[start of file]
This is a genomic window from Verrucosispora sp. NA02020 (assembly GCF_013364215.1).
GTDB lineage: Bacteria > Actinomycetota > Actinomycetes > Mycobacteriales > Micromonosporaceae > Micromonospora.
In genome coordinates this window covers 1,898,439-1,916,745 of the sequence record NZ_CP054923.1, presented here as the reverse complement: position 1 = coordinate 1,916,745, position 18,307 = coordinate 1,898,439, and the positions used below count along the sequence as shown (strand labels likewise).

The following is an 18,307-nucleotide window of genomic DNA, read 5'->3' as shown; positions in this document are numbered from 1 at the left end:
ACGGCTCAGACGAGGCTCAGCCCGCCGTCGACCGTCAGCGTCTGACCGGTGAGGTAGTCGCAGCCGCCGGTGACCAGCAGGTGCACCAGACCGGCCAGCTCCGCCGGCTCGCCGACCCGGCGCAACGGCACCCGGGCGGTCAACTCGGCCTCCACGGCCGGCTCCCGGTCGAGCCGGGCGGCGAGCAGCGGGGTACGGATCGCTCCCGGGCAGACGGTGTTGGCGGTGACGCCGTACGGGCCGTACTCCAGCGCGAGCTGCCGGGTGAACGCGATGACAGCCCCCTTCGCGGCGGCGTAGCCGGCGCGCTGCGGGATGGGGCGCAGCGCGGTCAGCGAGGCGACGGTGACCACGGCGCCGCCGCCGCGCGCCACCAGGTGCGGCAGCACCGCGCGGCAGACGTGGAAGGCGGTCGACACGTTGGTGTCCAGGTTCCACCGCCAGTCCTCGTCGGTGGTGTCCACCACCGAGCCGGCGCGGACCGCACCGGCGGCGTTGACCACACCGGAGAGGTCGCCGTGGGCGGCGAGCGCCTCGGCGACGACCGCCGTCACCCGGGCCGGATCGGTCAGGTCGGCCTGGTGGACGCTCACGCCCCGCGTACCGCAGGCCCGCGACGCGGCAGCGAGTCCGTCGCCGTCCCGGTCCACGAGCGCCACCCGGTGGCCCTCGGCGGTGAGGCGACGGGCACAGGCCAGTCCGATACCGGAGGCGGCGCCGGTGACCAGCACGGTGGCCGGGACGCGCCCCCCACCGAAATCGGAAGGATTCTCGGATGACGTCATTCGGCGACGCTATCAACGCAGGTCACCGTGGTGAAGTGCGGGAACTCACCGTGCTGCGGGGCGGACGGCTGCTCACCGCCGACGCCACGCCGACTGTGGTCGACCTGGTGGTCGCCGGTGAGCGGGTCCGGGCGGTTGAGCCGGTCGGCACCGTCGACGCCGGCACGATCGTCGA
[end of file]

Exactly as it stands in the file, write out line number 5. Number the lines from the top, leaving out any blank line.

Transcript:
ACGGCTCAGACGAGGCTCAGCCCGCCGTCGACCGTCAGCGTCTGACCGGTGAGGTAGTCGCAGCCGCCGGTGACCAGCAGGTGCACCAGACCGGCCAGCTCCGCCGGCTCGCCGACCCGGCGCAACGGCACCCGGGCGGTCAACTCGGCCTCCACGGCCGGCTCCCGGTCGAGCCGGGCGGCGAGCAGCGGGGTACGGATCGCTCCCGGGCAGACGGTGTTGGCGGTGACGCCGTACGGGCCGTACTCCAGCGCGAGCTGCCGGGTGAACGCGATGACAGCCCCCTTCGCGGCGGCGTAGCCGGCGCGCTGCGGGATGGGGCGCAGCGCGGTCAGCGAGGCGACGGTGACCACGGCGCCGCCGCCGCGCGCCACCAGGTGCGGCAGCACCGCGCGGCAGACGTGGAAGGCGGTCGACACGTTGGTGTCCAGGTTCCACCGCCAGTCCTCGTCGGTGGTGTCCACCACCGAGCCGGCGCGGACCGCACCGGCGGCGTTGACCACACCGGAGAGGTCGCCGTGGGCGGCGAGCGCCTCGGCGACGACCGCCGTCACCCGGGCCGGATCGGTCAGGTCGGCCTGGTGGACGCTCACGCCCCGCGTACCGCAGGCCCGCGACGCGGCAGCGAGTCCGTCGCCGTCCCGGTCCACGAGCGCCACCCGGTGGCCCTCGGCGGTGAGGCGACGGGCACAGGCCAGTCCGATACCGGAGGCGGCGCCGGTGACCAGCACGGTGGCCGGGACGCGCCCCCCACCGAAATCGGAAGGATTCTCGGATGACGTCATTCGGCGACGCTATCAACGCAGGTCACCGTGGTGAAGTGCGGGAACTCACCGTGCTGCGGGGCGGACGGCTGCTCACCGCCGACGCCACGCCGACTGTGGTCGACCTGGTGGTCGCCGGTGAGCGGGTCCGGGCGGTTGAGCCGGTCGGCACCGTCGACGCCGGCACGATCGTCGA